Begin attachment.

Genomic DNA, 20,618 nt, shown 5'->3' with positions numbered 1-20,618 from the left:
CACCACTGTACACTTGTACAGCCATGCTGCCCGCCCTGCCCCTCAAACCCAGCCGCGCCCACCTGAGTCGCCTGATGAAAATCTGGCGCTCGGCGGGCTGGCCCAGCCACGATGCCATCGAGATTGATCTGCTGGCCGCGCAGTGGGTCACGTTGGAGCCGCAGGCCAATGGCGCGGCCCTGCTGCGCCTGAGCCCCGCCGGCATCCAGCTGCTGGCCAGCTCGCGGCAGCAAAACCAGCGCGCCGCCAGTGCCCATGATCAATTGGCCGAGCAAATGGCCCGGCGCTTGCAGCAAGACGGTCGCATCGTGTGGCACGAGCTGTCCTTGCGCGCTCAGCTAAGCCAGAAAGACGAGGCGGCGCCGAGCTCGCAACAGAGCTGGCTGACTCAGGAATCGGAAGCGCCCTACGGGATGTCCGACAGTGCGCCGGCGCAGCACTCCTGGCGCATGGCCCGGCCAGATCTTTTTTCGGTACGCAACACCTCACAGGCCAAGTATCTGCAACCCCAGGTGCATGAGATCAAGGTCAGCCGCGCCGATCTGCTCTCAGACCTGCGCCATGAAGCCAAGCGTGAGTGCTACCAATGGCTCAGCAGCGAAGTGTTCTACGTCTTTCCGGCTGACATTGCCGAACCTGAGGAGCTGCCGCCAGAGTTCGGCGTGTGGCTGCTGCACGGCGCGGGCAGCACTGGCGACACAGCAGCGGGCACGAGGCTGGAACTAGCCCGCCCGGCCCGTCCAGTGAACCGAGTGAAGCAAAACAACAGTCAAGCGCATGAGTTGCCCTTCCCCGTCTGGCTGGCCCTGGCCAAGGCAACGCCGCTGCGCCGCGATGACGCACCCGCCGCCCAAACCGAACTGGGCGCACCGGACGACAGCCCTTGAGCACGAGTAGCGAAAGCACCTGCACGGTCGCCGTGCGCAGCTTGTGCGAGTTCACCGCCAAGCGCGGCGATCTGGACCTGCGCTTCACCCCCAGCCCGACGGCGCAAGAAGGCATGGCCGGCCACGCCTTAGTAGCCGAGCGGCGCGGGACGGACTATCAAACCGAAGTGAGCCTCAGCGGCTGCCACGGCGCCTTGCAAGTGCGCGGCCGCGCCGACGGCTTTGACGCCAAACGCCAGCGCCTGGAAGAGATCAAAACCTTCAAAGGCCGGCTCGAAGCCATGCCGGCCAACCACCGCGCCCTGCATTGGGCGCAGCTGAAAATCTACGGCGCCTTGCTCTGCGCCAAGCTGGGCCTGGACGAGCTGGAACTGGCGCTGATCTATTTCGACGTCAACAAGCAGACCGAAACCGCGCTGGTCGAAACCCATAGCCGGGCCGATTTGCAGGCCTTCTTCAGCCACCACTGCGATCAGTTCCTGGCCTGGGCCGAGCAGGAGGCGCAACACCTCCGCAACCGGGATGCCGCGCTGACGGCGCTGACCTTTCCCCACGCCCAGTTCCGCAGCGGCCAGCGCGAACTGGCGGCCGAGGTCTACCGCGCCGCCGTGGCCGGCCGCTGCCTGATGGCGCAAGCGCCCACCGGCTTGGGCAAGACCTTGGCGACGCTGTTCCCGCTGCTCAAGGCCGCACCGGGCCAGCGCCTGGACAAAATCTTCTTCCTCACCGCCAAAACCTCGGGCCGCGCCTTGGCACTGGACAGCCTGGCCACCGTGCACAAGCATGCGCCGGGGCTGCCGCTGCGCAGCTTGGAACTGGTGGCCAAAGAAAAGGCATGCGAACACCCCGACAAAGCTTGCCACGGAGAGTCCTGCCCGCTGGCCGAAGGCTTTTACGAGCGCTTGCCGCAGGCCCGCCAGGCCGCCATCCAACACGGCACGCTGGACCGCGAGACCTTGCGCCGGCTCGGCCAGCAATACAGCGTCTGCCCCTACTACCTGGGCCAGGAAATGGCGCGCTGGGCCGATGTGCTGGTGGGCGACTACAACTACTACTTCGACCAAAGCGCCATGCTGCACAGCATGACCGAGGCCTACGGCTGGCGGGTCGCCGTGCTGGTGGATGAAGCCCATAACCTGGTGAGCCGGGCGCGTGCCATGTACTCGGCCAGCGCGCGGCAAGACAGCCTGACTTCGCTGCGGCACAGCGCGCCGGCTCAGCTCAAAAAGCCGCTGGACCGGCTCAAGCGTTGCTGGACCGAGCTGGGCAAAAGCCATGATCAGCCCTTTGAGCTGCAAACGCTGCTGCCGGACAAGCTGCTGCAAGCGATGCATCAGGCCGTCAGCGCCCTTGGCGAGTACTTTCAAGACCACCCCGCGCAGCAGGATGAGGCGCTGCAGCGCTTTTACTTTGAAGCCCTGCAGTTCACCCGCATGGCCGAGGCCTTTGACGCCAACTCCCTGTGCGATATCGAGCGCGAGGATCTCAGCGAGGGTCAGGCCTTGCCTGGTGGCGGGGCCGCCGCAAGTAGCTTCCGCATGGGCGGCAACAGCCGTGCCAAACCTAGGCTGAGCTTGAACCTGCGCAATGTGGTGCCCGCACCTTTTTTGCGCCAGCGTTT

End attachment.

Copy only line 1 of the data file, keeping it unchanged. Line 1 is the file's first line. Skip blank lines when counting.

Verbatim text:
Genomic DNA, 20,618 nt, shown 5'->3' with positions numbered 1-20,618 from the left: